The Sponsor Chalets at Flemington were an opportunity for me to create gorgeous corporate entertaining spaces that actually looked like marquees, rather than what they have steadfastly become over the years – monolithic architectural statements. I thought it was time to swing back the aesthetic to something a bit more human and fun. Sweet striped marquees can only put a smile on your face and go hand in hand with chicken sandwiches and Champagne. We got such a great reaction to them. People were so refreshed by them as they were fun and frivolous spaces.
Chinese New Year in the Crown Atrium has been an opportunity for me to create something large scale and theatrical. This is my third creation for this celebration and I think it’s the best so far. Its a beautiful, dramatic, striking and atmospheric installation. Whilst being very culturally sensitive and appropriate, I love how magical and glorious it feels when you stand under it.
One of my key influences is master art director and production designer Cedric Gibbons. Cast your mind back to any key MGM Golden-Years of Hollywood film and he would have designed the sets. I thought of him a lot when I designed this project. I love the immersive aspect of this installation. Its quite theatrical and it’s rare for any of us to get an opportunity to create a setting like this outside of a theatre or film studio in Melbourne.
Your work is predominantly temporary in nature – visual merchandising and installation, racing marquees and corporate events that pop up for a short period of time then disappear forever. Do you ever crave a more permanent project?
I love the temporary nature of the work that I do. It is my interest in theatre and film and the fact that they are fleeting and ephemeral by nature that drives my interest in temporary projects. There is a mystery and romance in that. I have worked on shows that have taken 8 months planning, 7 days set-up and then the actual moment only lasts a few hours.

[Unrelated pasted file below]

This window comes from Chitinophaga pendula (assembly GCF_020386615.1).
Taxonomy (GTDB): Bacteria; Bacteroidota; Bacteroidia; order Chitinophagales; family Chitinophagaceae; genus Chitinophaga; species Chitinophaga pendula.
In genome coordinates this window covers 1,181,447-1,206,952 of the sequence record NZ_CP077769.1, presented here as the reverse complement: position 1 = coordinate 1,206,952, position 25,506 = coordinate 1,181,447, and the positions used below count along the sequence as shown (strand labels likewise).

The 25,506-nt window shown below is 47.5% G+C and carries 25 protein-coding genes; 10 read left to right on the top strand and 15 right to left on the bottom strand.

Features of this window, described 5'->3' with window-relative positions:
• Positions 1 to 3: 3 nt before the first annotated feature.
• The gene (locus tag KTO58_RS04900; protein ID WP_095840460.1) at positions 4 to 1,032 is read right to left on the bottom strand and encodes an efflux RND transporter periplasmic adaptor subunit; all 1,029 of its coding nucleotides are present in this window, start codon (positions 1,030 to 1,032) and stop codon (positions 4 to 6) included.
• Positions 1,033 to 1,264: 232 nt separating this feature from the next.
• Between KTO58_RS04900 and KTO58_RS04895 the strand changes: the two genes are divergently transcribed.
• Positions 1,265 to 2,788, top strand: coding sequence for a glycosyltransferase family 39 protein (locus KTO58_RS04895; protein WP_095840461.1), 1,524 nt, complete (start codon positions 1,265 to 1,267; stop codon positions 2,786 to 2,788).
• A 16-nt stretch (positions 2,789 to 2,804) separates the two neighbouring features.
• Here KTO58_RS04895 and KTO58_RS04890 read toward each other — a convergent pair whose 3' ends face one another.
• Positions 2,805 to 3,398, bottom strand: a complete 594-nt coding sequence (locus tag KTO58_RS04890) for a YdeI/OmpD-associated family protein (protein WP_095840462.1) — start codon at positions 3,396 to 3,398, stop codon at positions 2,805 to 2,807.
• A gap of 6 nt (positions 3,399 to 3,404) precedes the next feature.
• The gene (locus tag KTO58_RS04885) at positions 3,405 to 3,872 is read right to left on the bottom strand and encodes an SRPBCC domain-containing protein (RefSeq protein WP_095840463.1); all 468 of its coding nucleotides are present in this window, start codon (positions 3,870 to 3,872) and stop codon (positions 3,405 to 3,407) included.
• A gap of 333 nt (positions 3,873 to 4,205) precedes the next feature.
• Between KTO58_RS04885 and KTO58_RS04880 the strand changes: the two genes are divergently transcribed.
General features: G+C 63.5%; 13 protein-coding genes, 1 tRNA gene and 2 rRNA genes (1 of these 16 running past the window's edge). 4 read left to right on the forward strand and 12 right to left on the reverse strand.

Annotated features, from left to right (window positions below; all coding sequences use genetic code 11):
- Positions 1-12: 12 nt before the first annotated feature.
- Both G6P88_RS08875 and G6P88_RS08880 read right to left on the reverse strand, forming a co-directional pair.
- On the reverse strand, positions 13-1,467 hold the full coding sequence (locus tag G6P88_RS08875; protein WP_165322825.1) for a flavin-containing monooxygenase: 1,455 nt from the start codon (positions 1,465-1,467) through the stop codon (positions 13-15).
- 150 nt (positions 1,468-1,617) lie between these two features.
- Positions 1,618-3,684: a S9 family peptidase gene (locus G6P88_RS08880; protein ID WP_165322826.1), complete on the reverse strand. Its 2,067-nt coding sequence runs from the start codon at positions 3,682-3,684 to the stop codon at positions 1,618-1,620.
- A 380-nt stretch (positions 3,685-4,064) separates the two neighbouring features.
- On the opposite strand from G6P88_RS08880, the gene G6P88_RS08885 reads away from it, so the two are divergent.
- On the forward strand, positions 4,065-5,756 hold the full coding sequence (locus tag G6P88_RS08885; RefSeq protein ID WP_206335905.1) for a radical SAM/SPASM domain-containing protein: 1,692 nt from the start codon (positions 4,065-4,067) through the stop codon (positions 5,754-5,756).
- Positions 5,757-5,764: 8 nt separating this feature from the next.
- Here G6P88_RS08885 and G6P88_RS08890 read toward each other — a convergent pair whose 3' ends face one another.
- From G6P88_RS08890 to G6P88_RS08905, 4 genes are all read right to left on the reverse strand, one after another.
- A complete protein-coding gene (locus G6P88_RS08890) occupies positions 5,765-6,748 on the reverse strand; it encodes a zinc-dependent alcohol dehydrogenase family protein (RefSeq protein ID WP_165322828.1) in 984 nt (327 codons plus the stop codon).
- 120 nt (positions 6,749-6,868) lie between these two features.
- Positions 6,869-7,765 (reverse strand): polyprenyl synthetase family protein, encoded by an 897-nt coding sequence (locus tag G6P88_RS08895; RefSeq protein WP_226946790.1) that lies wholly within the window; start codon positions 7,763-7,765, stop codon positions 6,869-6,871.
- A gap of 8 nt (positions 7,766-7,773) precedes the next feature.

I tend not to have a huge amount of photos of my work as the project passes too quickly and I am too focussed on the actual live moment itself. And I think deep down I like the idea of that moment passing. Some people incessantly photograph their work, recording every step of the way from start to finish. I prefer most of it to pass by and the notion of it to never be seen again. Commercial reality is we do have to photograph work to show potential clients, so I do it occasionally via our Facebook page, but I am not one to look longingly over my portfolio. I like to move on quickly. Creative Production Services is based on my original thinking back at Prahran TAFE as a student. Trying anything. We are very unique in that way. We have so many different things going on at any one time.
Temporary ideas also provides for taking more risk. With good and bad results. It is a different approach to permanent. I redesigned a theatre interior once that was to only last three years. Its been six years and it is still there as it has worked so well. So it is nice to know I can do permanent if I have to!
How is your business structured – ie where is your office based, how many people do you employ, what significant tasks do you outsource, and do you still play a very hands on role in every project?
Our office is in the Frederick Romberg building, Stanhill. One of only a few of his architectural projects remaining. It’s in an old apartment. We have been in this space for 5 years. It’s falling apart and currently going through major heritage external restoration and I know will never be finished, but I wont complain about it. I enjoy the spirit of the building and most of its imperfections. The faults make it more real.